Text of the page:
Shortly after midnight on July 1, the first day that free agents could begin to negotiate deals, Hughes had received exploratory calls from a half dozen NBA teams. While the Miami-based Wechsler let each of the suitors know that Washington was Hughes's first choice, their hot pursuit was no surprise: A first-team All-Defensive player in 2004--05, Hughes led the league in steals (2.89 per game) and averaged career highs in points (22.0), rebounds (6.3) and assists (4.7). That night he and Wechsler dined at the Ritz with Wizards general manager Ernie Grunfeld and director of basketball administration Tommy Sheppard, who thanked Hughes for helping to lead the team to the playoffs for the first time in seven years. At the end of the meal Grunfeld shook hands with Hughes and said with a smile, "Now Jeff and I are going to beat each other up to get a deal done."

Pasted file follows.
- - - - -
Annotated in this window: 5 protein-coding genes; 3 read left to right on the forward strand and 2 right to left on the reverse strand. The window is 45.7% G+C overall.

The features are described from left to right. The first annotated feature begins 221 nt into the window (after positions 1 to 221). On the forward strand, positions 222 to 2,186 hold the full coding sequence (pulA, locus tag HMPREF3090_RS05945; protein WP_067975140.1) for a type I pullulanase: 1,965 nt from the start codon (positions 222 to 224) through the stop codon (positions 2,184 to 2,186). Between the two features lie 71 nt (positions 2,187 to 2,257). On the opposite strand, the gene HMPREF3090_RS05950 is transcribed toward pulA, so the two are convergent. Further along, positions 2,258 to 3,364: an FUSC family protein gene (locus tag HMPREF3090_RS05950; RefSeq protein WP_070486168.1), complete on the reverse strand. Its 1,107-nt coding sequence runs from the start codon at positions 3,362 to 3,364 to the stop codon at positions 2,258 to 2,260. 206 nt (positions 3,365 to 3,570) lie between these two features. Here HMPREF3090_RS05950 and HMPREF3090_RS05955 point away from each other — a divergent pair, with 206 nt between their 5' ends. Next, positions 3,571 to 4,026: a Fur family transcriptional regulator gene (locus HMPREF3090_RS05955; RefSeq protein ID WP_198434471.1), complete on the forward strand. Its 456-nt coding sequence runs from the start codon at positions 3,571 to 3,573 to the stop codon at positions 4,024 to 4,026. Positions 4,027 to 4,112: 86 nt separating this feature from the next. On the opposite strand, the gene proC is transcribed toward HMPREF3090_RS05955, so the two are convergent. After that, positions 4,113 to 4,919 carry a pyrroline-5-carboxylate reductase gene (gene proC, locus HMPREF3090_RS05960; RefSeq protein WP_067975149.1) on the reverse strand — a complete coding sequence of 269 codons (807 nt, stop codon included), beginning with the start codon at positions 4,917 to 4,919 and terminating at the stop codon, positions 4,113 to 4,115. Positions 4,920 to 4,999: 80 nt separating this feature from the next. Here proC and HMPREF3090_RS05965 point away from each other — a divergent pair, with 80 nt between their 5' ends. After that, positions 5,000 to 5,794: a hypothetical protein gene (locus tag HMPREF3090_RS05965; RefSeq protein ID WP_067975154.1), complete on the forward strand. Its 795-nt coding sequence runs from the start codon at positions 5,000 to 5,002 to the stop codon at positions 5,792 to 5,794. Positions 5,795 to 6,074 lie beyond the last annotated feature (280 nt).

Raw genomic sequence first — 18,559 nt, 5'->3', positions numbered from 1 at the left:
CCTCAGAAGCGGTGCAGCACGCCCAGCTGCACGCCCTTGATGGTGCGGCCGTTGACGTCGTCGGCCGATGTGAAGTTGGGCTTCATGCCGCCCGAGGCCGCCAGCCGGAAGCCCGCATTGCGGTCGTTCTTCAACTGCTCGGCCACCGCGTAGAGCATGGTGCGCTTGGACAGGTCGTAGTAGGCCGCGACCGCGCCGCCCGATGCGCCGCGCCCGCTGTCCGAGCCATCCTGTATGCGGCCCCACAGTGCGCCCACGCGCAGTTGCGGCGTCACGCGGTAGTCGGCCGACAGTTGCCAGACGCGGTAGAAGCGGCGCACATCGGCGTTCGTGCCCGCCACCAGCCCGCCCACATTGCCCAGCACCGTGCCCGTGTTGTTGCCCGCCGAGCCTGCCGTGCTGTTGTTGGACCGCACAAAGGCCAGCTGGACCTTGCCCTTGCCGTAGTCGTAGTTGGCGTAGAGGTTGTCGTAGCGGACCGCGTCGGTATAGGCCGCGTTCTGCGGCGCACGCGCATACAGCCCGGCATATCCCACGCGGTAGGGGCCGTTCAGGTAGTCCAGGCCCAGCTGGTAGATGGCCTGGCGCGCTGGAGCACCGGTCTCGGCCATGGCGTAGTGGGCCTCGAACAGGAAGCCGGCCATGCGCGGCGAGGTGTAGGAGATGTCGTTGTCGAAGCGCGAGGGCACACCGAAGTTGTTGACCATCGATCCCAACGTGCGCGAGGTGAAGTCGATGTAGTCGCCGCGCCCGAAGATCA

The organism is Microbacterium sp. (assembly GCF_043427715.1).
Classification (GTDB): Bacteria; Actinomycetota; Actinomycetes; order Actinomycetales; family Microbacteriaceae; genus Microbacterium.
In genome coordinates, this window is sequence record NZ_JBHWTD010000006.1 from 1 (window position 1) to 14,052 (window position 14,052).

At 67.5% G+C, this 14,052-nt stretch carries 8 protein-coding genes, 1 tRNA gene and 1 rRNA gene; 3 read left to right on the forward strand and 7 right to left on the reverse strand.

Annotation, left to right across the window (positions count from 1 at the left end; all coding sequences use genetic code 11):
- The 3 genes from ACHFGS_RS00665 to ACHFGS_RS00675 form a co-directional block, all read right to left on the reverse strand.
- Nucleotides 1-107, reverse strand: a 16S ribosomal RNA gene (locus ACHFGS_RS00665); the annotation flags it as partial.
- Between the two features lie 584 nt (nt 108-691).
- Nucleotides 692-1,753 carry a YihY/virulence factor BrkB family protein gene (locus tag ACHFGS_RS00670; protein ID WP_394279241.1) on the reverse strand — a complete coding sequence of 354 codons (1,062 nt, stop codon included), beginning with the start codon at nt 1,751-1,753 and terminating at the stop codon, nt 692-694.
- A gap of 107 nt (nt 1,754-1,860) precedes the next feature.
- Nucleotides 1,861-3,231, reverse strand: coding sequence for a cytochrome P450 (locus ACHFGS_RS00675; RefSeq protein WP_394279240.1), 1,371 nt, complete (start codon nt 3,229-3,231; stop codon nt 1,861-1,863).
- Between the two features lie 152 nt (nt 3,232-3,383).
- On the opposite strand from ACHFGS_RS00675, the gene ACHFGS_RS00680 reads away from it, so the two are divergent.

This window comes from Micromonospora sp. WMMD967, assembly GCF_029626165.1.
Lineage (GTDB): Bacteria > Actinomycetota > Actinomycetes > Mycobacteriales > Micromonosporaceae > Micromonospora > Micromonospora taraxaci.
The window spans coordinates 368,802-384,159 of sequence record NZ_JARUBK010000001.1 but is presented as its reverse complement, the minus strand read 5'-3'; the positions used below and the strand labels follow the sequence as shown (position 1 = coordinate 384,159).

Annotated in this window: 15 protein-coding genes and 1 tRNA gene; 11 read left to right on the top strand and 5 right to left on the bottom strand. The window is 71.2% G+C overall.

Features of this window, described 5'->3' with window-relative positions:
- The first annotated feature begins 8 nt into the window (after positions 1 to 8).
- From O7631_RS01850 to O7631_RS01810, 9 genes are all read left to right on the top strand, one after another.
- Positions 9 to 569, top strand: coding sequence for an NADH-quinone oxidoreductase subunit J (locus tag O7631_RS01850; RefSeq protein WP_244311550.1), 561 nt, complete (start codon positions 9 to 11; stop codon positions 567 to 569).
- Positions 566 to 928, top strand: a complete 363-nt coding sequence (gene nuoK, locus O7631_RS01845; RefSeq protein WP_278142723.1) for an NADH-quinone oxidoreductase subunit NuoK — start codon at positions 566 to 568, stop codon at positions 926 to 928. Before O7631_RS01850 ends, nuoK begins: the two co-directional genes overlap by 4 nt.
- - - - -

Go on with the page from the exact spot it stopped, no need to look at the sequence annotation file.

That wasn't far from the truth. From the start, Wechsler and Grunfeld had different views of how to negotiate. Wechsler wanted Grunfeld to preempt the bidding and put forward his best six-year deal. But having already committed to pay forward Antawn Jamison $13.8 million and point guard Gilbert Arenas $10.2 million next season, Grunfeld was concerned about payroll flexibility. He made his $54 million offer, stressing that he would raise it if the market dictated it. Wechsler was upset. "By the time I get upstairs, I'm going to get the same money for five years that you're offering me for six," said Wechsler. "I have no obligation to come back and get a counteroffer from you."